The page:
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Title: Model studies of water requirements and salt-water intrusion, Intracoastal Waterway, New York Bay-Delaware River Section
Authors: United States. Mississippi River Commission.
U.S. Army Engineer Waterways Experiment Station.
Keywords: Saline water barriers
Locks (Hydraulic engineering)
Intracoastal waterways
Hydraulic models
Publisher: U.S. Army Engineer Waterways Experiment Station.
Engineer Research and Development Center (U.S.)
Description: Technical memorandum
Synopsis: This memorandum is a comprehensive report on a series of hydraulic model investigations of the hydraulic design and the plan of operation of locks and appurtenant structures for the prevention of salt-water intrusion from New York Bay into the proposed New York Bay-Delaware River Section of the Intracoastal Waterway (hereinafter referred to as the New Jersey Ship Canal) and thence into the Delaware River. These model studies were authorized by the Chief of Engineers, U. S. Army, on 9 December 1943, and were conducted at the U.S. Waterways Experiment Station, Vicksburg, Mississippi, during the period January 1944 to May 1945. The proposed New Jersey Ship Canal would extend across the State of New Jersey, from Sayreville at the head of Raritan Bay to Bordentown on the Delaware River, a distance of approximately 33 miles. The proposed route for the canal is shown on plate 1. As planned at the time of undertaking these studies, the canal would have a depth of 22 ft below mean low water and a normal pool elevation of 10 ft above mean low water and would be equipped with two parallel ship locks and one yacht lock at the-Bordentown or Delaware River end, and one ship lock, one barge lock, and one yacht lock at the Sayreville or New York Bay end. For the purposes of this study, three models of the New York Bay end were used: (a) a 1-to-60-scale model of the Sayreville Locks to determine the volume of salt which navigation would cause to intrude into the upper pool through the locks, and to investigate methods of eliminating or reducing such salt intrusion; (b) a 1-to-150-scale comprehensive model of the locks and upper-pool canal to determine the extent to which the salt brought in through the locks, in amounts determined from operation of the 1-to-60-scale lock model, would intrude into the upper pool and canal toward or into the Delaware River; and (c) a 1-to-20-scale model of the ship lock to determine whether the hydraulic design and method of operation of the locks found satisfactory from the standpoint of salt-water elimination would also be satisfactory from the standpoint of navigation requirements, and to investigate the possibility of scale effects in the l-to-60-scale lock model. The principal conclusions drawn from an analysis of the results of all model tests follow: a. The prevention of salt-water intrusion through the Sayreville Locks into the upper pool and canal can be accomplished by flushing the lock chambers with fresh water each time the lock chambers raised from lower-pool to upper-pool elevation. With a salinity of 13,000 ppm below the locks, one-half lockful of fresh water for each flushing will be sufficient to hold saltwater intrusion to tolerable limits. b. Essential features in the reduction of salt-water intrusion are: high filling ports and bottom emptying ports; impermeable 1500-ft guide walls in the upper pool; location of the lock-filling intakes in a deep sump between the upper-pool guide walls; and scavenging with a comparatively small volume of water from the bottom of a deep sump outside of but in the immediate vicinity of the guide walls. c. The total fresh water requirements during the maximum traffic schedule for operation and flushing of the locks with one-half lockful of fresh water and scavenging with 25 cfs will be approximately 354 cfs. d. The revised hydraulic design and method of operation of the locks and appurtenant structures found in these studies to hold salt-water intrusion through the locks to tolerable limits will also be satisfactory from the standpoint of navigation requirements, provided that filling and emptying times of not less than 6 and 5 minutes, respectively, be used during operation of the lock hydraulic system. Shorter filling or emptying times will result in hawser stresses which might be objectionable.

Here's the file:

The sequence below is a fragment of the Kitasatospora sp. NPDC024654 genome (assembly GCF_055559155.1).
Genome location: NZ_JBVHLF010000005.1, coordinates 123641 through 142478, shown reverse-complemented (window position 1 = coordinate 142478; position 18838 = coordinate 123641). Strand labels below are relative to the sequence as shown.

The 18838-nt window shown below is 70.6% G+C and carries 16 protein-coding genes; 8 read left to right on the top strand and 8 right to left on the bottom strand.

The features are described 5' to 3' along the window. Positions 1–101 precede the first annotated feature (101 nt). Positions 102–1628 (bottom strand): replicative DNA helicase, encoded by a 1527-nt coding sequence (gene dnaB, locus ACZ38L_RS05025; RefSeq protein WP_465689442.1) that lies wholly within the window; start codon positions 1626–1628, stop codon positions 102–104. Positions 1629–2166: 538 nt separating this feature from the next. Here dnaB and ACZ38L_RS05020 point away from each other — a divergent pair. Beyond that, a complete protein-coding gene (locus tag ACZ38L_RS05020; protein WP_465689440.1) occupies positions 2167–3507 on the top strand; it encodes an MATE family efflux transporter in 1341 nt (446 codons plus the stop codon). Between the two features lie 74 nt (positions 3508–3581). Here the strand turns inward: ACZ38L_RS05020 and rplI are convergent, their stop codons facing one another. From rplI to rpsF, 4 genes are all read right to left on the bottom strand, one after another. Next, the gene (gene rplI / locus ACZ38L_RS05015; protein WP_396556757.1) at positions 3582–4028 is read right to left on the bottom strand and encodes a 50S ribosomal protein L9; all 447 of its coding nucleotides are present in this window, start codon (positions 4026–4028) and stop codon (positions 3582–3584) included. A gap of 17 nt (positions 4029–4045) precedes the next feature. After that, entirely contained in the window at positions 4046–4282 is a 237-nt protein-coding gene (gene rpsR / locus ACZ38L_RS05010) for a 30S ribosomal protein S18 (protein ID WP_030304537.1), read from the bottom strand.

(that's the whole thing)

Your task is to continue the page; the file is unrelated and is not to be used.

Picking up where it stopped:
Rights: Approved for public release; distribution is unlimited.
Appears in Collections:Technical Memorandum

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